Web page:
Military neck (Cervical kyphosis): Causes, Symptoms, And Treatments
May 11, 2022

It is a random word for cervical spine deformity which causes irregular curves in your spine. Also, It has nothing to do with the military. Both children and adults can get cervical kyphosis. There are several causes for this condition.

The most common symptom of the military neck is pain. When the bones are weakened and the spine is bent, you put more pressure on the spine, which can cause more pain. However, there are many treatments available that you can do better with.

What is a military neck?

The military neck is an unusual curve of the cervical spine that makes it look like it “stands up.” The condition is called cervical kyphosis. However, common causes include:

  • Congenital disorder.

  • Degenerative disc disease.

  • Bodily trauma.

  • Iatrogenic disorder.

Cervical kyphosis can mean that your neck is unusually straight or bent backward. However, people with military necks have unusually straight necks.

What are the signs?

The following are the most common signs of military neck:

  • Headaches.

  • Nerd neck.

  • Coordination problems.

  • Stiffness in the neck or back.

  • A low range of motion.

  • Weakness in muscles.

  • Deformity of the spine.

  • Crick in neck.

  • Bowel or bladder control issues.

However, Not everyone with a military neck will experience the same symptoms. Also, if your condition is severe you may face trapezius nerve damage symptoms.

Symptoms of trapezius nerve damage:

An injury to the trapezius can cause:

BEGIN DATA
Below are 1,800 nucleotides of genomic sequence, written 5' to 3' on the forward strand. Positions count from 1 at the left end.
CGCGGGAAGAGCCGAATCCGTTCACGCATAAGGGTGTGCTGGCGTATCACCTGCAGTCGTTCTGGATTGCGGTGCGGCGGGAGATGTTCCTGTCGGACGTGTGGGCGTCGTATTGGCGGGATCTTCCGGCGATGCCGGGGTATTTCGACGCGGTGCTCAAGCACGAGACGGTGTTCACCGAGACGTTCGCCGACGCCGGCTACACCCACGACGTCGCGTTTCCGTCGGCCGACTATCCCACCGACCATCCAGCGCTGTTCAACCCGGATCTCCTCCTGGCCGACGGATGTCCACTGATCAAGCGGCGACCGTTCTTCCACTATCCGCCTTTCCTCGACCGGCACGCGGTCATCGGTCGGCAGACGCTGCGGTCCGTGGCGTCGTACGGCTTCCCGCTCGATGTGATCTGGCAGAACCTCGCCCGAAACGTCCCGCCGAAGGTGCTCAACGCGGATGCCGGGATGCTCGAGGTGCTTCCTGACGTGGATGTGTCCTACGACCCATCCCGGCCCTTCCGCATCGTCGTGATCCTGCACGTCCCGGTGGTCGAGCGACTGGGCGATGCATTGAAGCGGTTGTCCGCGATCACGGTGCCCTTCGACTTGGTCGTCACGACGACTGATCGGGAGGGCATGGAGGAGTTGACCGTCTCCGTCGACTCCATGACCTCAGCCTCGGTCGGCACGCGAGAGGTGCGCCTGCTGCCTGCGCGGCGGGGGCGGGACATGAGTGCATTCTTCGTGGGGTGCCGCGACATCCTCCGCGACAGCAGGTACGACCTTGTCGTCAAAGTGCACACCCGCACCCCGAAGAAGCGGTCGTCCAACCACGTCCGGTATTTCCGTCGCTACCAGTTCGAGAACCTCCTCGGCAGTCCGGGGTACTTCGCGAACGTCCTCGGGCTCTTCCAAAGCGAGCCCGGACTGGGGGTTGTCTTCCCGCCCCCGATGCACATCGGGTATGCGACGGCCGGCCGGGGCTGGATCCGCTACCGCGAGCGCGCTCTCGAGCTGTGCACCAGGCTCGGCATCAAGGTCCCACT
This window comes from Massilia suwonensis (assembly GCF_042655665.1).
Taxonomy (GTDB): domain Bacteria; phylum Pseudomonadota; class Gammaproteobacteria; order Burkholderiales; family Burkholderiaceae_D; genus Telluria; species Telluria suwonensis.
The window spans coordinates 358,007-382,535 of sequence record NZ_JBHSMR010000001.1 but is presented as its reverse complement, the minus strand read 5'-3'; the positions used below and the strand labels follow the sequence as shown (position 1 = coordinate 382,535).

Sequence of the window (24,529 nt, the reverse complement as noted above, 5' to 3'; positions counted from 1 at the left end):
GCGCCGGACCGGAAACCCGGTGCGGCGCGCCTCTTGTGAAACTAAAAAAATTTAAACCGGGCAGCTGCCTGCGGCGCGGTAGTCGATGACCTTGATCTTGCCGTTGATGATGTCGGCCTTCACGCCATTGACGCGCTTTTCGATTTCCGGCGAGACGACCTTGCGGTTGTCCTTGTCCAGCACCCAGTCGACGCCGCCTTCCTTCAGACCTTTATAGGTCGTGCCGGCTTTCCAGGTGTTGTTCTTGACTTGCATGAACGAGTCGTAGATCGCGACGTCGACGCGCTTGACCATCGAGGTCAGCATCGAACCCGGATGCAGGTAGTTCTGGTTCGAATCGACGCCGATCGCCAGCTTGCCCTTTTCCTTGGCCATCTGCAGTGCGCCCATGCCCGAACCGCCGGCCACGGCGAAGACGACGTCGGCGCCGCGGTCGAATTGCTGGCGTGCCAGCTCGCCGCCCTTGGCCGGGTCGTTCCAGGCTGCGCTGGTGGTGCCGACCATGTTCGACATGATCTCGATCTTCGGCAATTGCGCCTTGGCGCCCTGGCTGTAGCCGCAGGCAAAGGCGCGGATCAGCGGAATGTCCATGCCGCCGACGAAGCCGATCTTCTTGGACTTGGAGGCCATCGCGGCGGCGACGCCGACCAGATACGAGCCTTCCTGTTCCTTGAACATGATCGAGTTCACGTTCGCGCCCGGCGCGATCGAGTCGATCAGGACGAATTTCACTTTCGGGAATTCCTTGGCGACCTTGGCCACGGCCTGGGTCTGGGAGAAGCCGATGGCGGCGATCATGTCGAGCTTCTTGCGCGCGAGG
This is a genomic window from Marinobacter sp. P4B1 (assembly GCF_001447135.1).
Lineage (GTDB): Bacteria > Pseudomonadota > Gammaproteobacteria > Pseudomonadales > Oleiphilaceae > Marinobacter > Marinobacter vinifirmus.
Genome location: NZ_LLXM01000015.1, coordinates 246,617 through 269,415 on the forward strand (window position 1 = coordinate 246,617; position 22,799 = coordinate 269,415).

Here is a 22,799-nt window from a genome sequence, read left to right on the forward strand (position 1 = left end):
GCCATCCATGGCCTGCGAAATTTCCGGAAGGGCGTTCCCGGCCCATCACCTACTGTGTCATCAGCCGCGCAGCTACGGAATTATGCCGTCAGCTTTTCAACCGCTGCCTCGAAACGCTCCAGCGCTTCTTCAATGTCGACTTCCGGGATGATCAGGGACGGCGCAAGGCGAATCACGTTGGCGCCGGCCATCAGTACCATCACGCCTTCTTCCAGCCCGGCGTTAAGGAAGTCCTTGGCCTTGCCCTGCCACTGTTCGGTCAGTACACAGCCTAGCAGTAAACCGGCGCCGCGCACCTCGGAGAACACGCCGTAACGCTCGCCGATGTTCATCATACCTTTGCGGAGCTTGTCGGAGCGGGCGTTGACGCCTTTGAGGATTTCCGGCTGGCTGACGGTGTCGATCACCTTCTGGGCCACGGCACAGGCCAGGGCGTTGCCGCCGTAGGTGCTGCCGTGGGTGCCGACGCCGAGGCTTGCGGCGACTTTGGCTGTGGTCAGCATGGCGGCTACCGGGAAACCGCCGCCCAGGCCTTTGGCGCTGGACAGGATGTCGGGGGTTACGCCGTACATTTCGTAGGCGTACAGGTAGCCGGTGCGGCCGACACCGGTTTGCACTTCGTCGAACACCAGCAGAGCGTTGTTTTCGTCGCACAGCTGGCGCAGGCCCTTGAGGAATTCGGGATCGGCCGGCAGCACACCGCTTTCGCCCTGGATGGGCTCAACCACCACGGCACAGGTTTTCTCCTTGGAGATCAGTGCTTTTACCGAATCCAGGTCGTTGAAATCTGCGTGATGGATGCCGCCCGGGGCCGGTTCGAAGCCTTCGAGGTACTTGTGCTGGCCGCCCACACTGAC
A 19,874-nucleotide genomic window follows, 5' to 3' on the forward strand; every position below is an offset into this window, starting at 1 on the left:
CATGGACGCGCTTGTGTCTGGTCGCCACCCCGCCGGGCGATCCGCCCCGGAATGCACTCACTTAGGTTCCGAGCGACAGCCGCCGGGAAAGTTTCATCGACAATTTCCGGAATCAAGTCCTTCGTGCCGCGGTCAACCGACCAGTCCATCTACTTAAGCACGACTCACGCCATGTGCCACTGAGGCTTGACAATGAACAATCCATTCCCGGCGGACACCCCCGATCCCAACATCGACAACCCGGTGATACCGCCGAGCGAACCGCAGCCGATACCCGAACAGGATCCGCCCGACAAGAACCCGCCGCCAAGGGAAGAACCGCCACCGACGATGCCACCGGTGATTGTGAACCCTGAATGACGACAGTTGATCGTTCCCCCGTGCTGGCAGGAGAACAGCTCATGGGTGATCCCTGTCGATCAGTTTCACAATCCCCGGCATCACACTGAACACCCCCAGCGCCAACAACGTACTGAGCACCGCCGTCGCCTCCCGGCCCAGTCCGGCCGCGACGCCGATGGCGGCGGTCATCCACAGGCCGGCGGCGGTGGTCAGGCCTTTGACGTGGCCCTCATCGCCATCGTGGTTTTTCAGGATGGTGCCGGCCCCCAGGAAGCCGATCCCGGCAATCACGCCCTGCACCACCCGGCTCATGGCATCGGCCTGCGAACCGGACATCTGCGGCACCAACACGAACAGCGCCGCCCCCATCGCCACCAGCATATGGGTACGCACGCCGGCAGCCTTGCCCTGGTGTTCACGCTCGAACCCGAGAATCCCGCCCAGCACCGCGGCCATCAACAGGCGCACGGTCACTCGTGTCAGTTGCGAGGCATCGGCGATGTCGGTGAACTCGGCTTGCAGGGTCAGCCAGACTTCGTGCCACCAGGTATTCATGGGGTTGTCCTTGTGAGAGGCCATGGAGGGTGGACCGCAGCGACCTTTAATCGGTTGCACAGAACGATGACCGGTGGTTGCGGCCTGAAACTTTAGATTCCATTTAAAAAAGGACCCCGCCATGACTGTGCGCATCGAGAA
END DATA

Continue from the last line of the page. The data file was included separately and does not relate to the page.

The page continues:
• Limited mobility, decreased range of motion, or muscle weakness (you may not be able to shrug your shoulders or raise your arm).

  • Neck and shoulder pain and stiffness.

  • Pain between the shoulder blades.

  • Swelling, bruising, or tenderness in your shoulders, neck, or back.

  • Trapezius muscle pain.

What causes a military neck?

The most common cause of military neck is poor posture, either when awake or when sleeping. Poor posture can result from staring at the computer, occupational conditions, or repetitive movements. However, the condition can develop from other factors as well, such as:

  1. Degenerative disc disease

As you grow older, your intervertebral discs begin to deteriorate. This causes the discs in your spine to grow thin and fall off.

However, This change in the spine can change the natural bend of your neck and cause imbalance due to the weight of your head. This disease usually progresses with difficulty as you grow older.

  1. Congenital kyphosis

Some babies are born deformed or have abnormal spinal cord development. The spine may not be fully formed, or the bones may grow into a triangular shape. When this happens, the bones are not properly packed, which can cause the neck to bend forward.